If you’re a business owner and thinking about building a website, you have come to the right place. In this blog, we are going to explain the 7 Phases of the Web Development Life Cycle. A well-designed website can boost your online visibility, drive visitors, and generate leads.
What is Web Development?
Web development is the process of developing websites and web applications that work on the internet. It includes web design, network security configuration, client-side/server-side scripting, and web content development among other tasks.
The following is the web development hierarchy:
- Client-side coding
- Server-side coding
- Database technology
The Web Development Life Cycle is divided into seven phases.
Here are seven main phases of web development;
- Content creation
Research is the first phase of the Web Development life cycle. It is the most important because it determines what all the following steps of web development will look like. Determine the requirements and help them in finding the perfect solution. Have a clear idea about what the business goals are, how the website will be utilized to accomplish those objectives, and who are the target audience.
If you do not have a website design brief, we are happy to help you create it.
In this phase of the web development cycle, the developer creates the data that allows the customer to judge how the entire site will look like. Creating a sitemap, estimating timelines, defining deliverables, and allocating the resources are also essential parts of this phase.
There must be a detailed list of all the website’s areas and sub-topics. This is a guide that describes what content will be available on the site, as well as an easy-to-use navigation system.
The client should be involved in all stages of the planning process. So, the client has an idea about the project’s blueprint.
Design & Layout
The next task is to determine the website’s look and feel. In the design phase, it is essential to embed elements such as the company’s logo and colors that help to enhance the identity of the company on the website.
Graphics, colors, buttons, typography, animations, drop-down and pop-up menus, and more are created by the designer as per the project requirements.
The website layout is the output of a designer’s efforts. It could be a sketch or a completed graphic design. The layout’s main purpose is to describe information structure, show content, and demonstrate basic functionality. Colors, logos, and images are included in layouts, which might provide a rough idea of the future product.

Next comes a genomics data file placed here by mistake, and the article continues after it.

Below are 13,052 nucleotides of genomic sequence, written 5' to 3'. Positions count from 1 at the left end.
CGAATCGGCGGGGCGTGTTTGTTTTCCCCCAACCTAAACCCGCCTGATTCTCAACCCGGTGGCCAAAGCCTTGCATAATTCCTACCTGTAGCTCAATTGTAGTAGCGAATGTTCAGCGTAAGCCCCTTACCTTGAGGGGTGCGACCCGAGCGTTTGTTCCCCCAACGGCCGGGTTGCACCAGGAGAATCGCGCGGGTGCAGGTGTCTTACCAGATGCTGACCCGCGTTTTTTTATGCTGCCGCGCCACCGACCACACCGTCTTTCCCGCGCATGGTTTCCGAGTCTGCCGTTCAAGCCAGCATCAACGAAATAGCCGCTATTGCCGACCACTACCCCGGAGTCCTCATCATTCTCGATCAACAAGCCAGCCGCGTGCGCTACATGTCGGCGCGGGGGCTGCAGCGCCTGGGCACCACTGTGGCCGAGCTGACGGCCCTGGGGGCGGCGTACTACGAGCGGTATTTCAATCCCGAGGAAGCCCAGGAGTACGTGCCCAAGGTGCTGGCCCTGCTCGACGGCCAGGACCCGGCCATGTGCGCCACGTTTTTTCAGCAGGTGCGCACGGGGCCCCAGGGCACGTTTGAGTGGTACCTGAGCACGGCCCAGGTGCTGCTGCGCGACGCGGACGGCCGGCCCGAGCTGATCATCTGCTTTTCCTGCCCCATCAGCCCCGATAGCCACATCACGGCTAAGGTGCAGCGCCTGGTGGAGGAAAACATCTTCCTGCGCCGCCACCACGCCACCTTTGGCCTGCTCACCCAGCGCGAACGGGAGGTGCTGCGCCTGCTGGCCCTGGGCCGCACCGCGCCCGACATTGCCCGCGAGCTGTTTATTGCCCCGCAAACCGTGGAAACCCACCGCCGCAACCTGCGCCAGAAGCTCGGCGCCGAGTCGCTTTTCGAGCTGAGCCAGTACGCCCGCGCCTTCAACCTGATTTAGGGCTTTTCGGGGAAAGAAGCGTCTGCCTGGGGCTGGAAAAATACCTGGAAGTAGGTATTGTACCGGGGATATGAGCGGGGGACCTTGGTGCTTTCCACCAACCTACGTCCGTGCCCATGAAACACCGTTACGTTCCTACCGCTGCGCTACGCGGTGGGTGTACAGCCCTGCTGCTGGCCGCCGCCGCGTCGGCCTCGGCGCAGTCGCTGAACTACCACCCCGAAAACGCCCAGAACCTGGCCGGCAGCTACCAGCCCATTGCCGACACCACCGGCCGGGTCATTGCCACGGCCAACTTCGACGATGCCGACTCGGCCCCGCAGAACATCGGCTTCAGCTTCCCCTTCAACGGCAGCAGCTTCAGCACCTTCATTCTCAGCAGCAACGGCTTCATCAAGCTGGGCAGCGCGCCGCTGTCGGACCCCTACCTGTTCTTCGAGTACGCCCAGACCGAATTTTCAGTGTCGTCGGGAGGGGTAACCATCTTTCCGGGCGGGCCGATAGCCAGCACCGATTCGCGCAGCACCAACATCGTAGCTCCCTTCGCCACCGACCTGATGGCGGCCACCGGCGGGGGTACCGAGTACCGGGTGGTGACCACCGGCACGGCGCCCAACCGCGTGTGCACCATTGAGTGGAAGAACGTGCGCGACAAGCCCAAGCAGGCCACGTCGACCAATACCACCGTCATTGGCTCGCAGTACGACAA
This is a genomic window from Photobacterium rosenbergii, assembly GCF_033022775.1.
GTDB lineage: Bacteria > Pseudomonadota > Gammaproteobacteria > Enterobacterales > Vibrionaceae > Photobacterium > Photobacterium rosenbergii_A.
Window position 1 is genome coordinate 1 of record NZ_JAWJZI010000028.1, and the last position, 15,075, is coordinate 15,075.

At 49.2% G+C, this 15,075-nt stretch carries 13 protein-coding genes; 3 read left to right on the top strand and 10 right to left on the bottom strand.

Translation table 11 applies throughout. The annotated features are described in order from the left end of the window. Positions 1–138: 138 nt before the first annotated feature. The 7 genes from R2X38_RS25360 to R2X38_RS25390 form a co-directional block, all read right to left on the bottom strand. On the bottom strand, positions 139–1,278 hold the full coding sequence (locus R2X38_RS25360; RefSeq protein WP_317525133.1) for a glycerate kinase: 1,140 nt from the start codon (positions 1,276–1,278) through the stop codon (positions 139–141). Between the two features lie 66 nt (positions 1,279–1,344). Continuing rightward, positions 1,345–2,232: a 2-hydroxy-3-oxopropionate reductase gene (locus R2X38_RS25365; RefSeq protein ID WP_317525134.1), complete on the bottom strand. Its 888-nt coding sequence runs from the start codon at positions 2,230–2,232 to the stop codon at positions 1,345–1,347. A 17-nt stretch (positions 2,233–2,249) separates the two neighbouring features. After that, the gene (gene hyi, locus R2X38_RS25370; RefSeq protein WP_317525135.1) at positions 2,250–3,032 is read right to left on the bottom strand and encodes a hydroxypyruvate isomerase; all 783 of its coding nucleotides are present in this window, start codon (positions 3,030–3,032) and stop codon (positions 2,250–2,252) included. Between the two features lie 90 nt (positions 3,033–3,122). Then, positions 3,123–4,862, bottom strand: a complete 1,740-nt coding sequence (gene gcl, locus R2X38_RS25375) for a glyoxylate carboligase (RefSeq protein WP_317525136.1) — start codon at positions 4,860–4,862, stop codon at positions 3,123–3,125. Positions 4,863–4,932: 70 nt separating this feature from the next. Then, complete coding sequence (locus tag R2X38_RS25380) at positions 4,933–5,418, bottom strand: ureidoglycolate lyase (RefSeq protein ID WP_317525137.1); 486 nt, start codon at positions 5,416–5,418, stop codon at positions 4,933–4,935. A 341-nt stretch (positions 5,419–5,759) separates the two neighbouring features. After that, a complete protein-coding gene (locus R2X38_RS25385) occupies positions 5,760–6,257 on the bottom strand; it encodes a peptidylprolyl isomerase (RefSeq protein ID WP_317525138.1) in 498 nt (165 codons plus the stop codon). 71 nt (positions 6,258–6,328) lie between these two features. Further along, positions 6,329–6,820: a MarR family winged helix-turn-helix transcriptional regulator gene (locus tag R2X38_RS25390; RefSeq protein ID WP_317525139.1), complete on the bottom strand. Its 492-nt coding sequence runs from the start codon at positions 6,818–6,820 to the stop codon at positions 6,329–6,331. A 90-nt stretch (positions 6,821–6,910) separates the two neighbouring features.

Writing and compiling content usually overlap with other stages of website development; its importance cannot be underestimated. This phase requires you to write out the essence of what you want to communicate to your website’s audience and include calls to action. Content writing also consists of creating eye-catching headlines, text editing, new text writing, and compiling existing text. Also make sure your content must be easy-to-understand, attractive, and SEO friendly.
Code and Development
The development phase is where the website is really built. In this stage, the client-side and server-side of the website are developed. It takes the most time during the website creation process. (Internal linking)
If you’re using CMS to build your site, you can also add CMS plugins at this point if needed. Another necessary part is SEO (Search Engine Optimization). SEO is the process of optimizing website features (such as title, description, and keyword) to assist your site obtains higher search engine ranks.
Testing is one of the most important aspects of any process. The website is tested after it has been developed. Each and every link should be verified to ensure that none broken links among them. Double-check all forms and scripts, and then use a spell-checking program to look for typos.
To verify that the website is ready for launch, the quality assurance team examines it for functionality, compatibility, and performance in all devices. Integration testing, stress testing, scalability, load testing, resolution testing, and cross-browser compatibility are examples of additional testing.
The web development phases don’t end after deployment. There are many tasks that must be completed after a deployment. Some sections are changed as per the user’s feedback, support, and maintenance. Regular maintenance and updates are essential to keep the site running well and bringing in new users.
It’s essential to keep your website up to date. If you use a Customer Management System, regular updates will prevent you from bugs and decrease security risks.
Always remember that the website development project does not begin with coding and does not end after your website is launched. It is a constant journey that can be made better every day, which involves understanding the client’s requirements, knowledge about the target audience, market research, planning, design, development, testing, and maintenance.